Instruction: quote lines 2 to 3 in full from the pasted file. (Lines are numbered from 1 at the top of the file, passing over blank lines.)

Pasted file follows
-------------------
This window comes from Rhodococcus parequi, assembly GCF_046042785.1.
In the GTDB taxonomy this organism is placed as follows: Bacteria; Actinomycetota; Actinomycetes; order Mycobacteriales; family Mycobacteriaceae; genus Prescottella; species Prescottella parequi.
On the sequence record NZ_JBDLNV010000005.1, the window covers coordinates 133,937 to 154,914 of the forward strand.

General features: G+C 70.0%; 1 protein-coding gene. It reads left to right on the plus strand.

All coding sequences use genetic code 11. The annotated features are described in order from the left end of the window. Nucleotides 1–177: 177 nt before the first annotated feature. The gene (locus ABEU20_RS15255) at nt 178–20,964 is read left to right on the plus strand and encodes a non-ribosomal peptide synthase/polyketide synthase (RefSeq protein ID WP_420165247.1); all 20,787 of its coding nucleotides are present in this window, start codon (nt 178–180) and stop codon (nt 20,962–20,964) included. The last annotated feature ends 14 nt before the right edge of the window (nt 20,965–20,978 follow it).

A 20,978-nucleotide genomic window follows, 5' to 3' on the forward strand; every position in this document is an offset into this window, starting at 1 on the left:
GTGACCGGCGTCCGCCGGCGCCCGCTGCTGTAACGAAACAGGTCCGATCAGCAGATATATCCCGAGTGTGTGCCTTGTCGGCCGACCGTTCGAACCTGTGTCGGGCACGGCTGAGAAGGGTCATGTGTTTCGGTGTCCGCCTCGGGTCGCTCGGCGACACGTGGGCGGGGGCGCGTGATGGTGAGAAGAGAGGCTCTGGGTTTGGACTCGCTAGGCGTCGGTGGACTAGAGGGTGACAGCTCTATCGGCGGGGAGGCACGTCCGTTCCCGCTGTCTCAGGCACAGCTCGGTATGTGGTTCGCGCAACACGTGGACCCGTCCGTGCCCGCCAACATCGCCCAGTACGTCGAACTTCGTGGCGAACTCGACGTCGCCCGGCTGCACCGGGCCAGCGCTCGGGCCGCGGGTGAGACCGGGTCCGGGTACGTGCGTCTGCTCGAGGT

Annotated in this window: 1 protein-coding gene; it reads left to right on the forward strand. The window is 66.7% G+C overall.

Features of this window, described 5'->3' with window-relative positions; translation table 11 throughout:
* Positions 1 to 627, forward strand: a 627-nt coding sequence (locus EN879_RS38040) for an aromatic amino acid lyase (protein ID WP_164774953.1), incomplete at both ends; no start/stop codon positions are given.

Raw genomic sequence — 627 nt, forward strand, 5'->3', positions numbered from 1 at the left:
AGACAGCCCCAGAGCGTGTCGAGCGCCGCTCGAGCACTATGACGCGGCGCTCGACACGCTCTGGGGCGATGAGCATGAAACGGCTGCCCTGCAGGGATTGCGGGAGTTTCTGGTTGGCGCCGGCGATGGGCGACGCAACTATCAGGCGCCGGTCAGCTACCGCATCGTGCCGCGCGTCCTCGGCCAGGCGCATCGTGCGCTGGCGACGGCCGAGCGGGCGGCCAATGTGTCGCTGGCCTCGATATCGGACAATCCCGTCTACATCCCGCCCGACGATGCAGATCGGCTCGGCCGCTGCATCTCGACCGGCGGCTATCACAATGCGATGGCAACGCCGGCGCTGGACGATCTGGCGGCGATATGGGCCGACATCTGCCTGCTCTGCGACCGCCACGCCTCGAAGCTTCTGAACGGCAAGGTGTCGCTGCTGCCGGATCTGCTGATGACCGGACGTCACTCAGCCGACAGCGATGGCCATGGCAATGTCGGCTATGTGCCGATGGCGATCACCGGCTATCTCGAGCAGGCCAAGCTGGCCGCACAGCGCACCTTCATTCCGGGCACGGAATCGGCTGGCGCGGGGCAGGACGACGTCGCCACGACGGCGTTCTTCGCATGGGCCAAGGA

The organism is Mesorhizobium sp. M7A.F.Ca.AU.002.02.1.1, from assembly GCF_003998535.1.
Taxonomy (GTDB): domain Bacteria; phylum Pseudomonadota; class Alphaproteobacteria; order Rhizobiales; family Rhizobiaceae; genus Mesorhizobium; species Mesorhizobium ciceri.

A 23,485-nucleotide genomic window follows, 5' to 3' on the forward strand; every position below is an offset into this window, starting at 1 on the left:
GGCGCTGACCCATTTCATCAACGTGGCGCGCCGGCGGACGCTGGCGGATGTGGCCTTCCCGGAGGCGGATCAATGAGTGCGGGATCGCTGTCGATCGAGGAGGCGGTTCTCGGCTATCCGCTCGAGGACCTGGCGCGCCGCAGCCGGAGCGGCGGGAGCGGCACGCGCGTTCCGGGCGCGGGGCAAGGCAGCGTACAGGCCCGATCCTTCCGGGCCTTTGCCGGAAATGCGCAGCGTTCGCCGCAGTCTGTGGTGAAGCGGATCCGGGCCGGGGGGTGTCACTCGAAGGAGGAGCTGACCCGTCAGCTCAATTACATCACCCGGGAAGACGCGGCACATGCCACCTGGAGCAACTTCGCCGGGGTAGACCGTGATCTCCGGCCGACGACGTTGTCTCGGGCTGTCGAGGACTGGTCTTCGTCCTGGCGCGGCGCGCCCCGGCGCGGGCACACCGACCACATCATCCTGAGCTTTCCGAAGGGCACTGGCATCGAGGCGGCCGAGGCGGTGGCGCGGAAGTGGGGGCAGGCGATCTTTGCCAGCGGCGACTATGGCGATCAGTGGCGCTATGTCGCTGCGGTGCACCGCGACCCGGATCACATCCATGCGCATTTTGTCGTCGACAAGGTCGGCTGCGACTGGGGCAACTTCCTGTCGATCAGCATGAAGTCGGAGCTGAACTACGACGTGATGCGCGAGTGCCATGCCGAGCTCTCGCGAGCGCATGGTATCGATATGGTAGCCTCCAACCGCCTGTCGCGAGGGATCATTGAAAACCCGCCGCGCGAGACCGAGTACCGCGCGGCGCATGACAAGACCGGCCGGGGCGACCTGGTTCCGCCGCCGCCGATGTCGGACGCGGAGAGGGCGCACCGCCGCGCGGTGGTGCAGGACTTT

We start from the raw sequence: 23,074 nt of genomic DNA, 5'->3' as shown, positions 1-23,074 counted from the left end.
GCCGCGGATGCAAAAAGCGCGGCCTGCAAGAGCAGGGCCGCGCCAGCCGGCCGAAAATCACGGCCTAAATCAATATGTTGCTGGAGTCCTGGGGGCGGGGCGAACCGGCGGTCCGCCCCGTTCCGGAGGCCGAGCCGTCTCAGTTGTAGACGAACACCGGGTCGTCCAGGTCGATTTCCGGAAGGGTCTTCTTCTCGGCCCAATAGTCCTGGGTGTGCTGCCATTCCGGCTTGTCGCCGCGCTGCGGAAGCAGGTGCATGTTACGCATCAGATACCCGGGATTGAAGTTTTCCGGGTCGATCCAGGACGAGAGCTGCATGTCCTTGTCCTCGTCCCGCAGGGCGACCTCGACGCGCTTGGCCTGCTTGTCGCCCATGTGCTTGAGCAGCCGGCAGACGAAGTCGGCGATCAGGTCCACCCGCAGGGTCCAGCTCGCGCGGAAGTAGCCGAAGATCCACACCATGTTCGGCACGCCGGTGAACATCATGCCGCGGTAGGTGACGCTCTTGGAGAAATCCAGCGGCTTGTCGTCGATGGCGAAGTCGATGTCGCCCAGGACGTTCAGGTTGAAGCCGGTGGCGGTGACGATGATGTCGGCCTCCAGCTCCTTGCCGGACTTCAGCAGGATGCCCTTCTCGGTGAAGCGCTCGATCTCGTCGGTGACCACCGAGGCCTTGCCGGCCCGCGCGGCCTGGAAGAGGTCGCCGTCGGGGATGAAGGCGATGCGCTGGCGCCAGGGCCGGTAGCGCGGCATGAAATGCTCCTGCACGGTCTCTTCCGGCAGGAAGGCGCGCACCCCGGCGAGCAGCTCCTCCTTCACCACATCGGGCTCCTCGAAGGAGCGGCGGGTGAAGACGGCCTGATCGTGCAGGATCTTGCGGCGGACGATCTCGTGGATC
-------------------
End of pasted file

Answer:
In the GTDB taxonomy this organism is placed as follows: Bacteria; Actinomycetota; Actinomycetes; order Mycobacteriales; family Mycobacteriaceae; genus Prescottella; species Prescottella parequi.
On the sequence record NZ_JBDLNV010000005.1, the window covers coordinates 133,937 to 154,914 of the forward strand.